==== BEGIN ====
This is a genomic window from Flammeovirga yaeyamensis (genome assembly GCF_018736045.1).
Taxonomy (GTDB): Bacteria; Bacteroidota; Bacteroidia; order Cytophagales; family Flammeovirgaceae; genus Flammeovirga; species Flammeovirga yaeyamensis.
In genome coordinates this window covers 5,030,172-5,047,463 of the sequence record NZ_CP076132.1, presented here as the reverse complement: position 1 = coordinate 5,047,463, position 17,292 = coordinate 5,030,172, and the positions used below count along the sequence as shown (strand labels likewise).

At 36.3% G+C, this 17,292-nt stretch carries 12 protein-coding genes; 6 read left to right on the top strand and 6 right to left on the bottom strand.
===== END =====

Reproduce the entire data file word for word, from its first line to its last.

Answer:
This is a genomic window from Flammeovirga yaeyamensis (genome assembly GCF_018736045.1).
Taxonomy (GTDB): Bacteria; Bacteroidota; Bacteroidia; order Cytophagales; family Flammeovirgaceae; genus Flammeovirga; species Flammeovirga yaeyamensis.
In genome coordinates this window covers 5,030,172-5,047,463 of the sequence record NZ_CP076132.1, presented here as the reverse complement: position 1 = coordinate 5,047,463, position 17,292 = coordinate 5,030,172, and the positions used below count along the sequence as shown (strand labels likewise).

At 36.3% G+C, this 17,292-nt stretch carries 12 protein-coding genes; 6 read left to right on the top strand and 6 right to left on the bottom strand.